A perspective to the future

Since the latter part of the 19e century automobiles were the preferred mode of transportation but the growing demand for luxury and a sense of oneness with the vehicle that is often taken for granted today was, at the time, unheard of. Revealing essentials like a roof, windshield or even mirrors, early automobile variants were made for the sole purpose of getting from point A to point B.

For a race obsessed with mobility, modern times have unsurprisingly heralded countless transformations. Change is the only constant. Even more so with mobility and its perception in today’s world.

For centuries, the automotive industry has been a highly evolved, organized and tightly controlled environment with well-defined boundaries. Its main stakeholders were OEMs, auto parts manufacturers and end customers. Additionally, due to limited access to feedback systems, connectivity, etc., customers have had minimal interaction with OEMs throughout the vehicle’s life cycle.

With the advance of new technologies, the ecosystem has started to change. For example, with digitization, the whole dynamics of the car changes, because the fully analog cluster comes to an end with the digital instrument clusters, which come with many additional functions and features. Global advances in automotive technology have spurred even higher expectations, calling for the development of mobility as a world of its own, even simple, extension of our personal space becoming mobile.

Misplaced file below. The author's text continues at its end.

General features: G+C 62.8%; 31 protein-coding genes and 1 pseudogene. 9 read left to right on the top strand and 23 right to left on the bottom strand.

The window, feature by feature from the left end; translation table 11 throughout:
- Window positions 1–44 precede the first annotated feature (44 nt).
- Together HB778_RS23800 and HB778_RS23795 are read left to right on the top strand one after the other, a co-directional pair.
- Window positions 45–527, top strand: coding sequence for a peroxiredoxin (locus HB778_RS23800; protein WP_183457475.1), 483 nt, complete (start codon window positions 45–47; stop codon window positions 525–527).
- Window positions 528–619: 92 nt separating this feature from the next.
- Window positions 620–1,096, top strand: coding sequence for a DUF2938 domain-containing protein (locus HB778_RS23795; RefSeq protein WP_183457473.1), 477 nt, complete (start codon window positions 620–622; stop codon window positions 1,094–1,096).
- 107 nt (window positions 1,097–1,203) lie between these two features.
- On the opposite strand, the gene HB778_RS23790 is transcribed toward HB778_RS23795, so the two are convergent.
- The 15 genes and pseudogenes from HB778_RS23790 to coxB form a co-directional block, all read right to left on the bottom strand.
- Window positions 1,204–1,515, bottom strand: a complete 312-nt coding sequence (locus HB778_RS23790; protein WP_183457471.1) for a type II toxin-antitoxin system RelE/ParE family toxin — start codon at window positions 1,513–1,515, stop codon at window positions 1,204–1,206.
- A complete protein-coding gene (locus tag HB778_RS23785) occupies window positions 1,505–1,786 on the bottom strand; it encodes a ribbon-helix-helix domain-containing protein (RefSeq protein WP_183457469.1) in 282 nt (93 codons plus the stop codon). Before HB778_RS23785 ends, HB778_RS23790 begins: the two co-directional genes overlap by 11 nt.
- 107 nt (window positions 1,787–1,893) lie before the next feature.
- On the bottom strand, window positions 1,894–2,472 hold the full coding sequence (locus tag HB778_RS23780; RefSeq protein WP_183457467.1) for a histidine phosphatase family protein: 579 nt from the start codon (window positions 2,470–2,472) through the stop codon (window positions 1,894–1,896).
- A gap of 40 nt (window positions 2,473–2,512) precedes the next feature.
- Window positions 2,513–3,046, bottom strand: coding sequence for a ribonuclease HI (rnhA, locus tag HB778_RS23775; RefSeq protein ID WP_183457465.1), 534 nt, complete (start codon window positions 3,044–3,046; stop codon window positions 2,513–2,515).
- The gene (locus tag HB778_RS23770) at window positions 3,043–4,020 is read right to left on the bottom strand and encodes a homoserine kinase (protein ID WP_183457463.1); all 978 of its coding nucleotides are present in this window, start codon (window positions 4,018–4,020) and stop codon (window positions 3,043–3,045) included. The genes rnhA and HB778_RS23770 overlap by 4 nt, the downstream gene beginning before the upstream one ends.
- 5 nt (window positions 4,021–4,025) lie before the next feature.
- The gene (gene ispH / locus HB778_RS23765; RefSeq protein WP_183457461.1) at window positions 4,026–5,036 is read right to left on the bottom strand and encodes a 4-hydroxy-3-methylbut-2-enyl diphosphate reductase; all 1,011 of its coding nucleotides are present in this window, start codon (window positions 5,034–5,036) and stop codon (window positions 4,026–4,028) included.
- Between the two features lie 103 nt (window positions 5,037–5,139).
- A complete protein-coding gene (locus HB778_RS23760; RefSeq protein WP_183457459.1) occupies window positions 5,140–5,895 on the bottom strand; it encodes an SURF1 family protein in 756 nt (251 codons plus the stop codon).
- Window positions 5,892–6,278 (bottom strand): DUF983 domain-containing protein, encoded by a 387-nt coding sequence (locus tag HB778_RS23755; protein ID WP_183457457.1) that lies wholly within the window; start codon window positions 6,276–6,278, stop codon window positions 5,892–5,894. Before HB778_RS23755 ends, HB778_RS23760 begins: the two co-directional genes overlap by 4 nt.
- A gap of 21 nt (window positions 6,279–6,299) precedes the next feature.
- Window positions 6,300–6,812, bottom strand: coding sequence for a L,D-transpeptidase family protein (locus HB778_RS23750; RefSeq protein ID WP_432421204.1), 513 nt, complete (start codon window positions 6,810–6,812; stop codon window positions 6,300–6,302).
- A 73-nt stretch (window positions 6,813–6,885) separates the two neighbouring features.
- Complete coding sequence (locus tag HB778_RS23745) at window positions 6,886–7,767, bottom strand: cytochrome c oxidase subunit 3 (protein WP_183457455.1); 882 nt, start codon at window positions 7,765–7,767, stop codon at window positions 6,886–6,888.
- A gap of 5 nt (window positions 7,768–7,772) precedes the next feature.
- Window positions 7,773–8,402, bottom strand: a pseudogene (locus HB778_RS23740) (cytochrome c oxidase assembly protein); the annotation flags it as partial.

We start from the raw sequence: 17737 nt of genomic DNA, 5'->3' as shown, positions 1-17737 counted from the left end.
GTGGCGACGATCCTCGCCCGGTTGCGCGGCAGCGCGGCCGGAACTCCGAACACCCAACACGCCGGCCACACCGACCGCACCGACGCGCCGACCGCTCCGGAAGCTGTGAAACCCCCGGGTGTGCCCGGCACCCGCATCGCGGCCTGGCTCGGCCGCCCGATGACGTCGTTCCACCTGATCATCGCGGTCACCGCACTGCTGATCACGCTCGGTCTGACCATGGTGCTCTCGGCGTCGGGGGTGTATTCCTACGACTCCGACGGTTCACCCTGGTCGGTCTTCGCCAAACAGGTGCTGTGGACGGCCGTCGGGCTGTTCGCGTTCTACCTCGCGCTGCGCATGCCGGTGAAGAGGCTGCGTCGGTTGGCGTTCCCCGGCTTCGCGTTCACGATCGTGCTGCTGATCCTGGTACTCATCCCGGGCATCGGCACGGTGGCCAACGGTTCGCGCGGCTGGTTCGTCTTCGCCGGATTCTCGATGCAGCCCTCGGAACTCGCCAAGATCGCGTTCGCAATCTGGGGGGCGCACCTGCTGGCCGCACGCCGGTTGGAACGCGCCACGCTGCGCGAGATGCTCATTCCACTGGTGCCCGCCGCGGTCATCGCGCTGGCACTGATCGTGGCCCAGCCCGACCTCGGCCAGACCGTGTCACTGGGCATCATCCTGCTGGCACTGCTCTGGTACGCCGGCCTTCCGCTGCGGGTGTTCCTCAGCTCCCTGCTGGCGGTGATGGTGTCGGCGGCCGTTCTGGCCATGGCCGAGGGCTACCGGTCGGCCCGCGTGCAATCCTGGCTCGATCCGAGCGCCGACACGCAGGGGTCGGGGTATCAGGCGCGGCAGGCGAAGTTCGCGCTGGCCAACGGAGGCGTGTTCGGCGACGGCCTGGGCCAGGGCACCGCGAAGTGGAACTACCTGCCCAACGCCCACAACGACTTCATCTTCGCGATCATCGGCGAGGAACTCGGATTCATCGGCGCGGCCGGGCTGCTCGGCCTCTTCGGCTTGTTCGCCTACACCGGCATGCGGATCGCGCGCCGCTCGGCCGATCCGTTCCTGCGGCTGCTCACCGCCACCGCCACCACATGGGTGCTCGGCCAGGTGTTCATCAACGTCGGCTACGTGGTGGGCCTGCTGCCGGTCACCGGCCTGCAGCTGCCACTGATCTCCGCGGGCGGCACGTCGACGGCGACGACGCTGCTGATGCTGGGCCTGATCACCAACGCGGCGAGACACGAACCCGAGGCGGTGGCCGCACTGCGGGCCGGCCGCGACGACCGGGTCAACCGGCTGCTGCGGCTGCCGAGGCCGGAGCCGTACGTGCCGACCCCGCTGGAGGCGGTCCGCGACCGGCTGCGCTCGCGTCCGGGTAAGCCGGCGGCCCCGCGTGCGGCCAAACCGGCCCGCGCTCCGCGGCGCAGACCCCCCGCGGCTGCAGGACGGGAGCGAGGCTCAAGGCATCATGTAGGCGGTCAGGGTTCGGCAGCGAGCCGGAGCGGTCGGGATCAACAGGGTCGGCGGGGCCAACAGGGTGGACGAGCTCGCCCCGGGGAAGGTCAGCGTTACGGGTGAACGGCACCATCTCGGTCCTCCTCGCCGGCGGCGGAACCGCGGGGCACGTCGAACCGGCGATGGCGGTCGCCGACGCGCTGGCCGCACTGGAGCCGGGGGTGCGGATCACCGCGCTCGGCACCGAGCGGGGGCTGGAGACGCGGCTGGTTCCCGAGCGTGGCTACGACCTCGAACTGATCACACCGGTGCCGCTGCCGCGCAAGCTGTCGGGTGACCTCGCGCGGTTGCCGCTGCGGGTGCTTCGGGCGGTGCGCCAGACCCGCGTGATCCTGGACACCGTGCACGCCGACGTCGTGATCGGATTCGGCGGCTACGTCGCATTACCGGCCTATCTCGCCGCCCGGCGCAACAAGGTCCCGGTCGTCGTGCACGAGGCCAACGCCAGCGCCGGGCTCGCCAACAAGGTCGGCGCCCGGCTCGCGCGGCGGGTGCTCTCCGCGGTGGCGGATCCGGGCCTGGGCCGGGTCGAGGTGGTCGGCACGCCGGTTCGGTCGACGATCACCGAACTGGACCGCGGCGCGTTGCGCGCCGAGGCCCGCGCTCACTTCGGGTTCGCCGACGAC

Today’s consumers expect seamless and personalized automotive experiences and features, and they are ready to participate in product and service innovation. Over the next 10 years, we can expect increased activity, development and rapid growth in the mobility industry.

Evolving ecosystem: demand for modern vehicles
The drivers of mobility have been constantly changing due to advances in technology and largely due to changing customer needs. It used to be about vehicles maneuvering safely to destinations without breaking down, but it’s a completely different ballgame today. Modern vehicles have come to adapt advanced features such as park assist, pillar-to-pillar digital dashboard, and connectivity to cloud and cell towers.

To meet the highly technical demands of industry, we rely on so-called high-performance computers (HPC). They integrate the computing power of a multitude of features and functions into a vehicle and reduce the complexity of the overall system. Allowing for updates and upgrades, they turn vehicles into a kind of integrated “secure smartphone on wheels”.

The connected car uses big data to continuously evolve the software-defined vehicle, allowing them to deliver premium connectivity services and OTA (over-the-air) upgrades to the vehicle throughout its life cycle. life. OTA enables timely deployment of add-ons such as new features and critical firmware and cybersecurity updates.

With advancements in connectivity, the risk factor for cyberattacks is also increasing. Security governance of components/systems responsible for protecting vehicles and passengers is crucial; therefore, cybersecurity is essential. For example, accidents can occur if a car’s brakes and transmission ECUs are not protected against hackers.

A connected car has a network of features that work together to communicate information, such as cameras that monitor occupants, GPS and seat belt reminders. Besides the implementation of cybersecurity measures in the development phase, smart vehicles are continuously monitored for possible threats and vulnerabilities in security operations centers.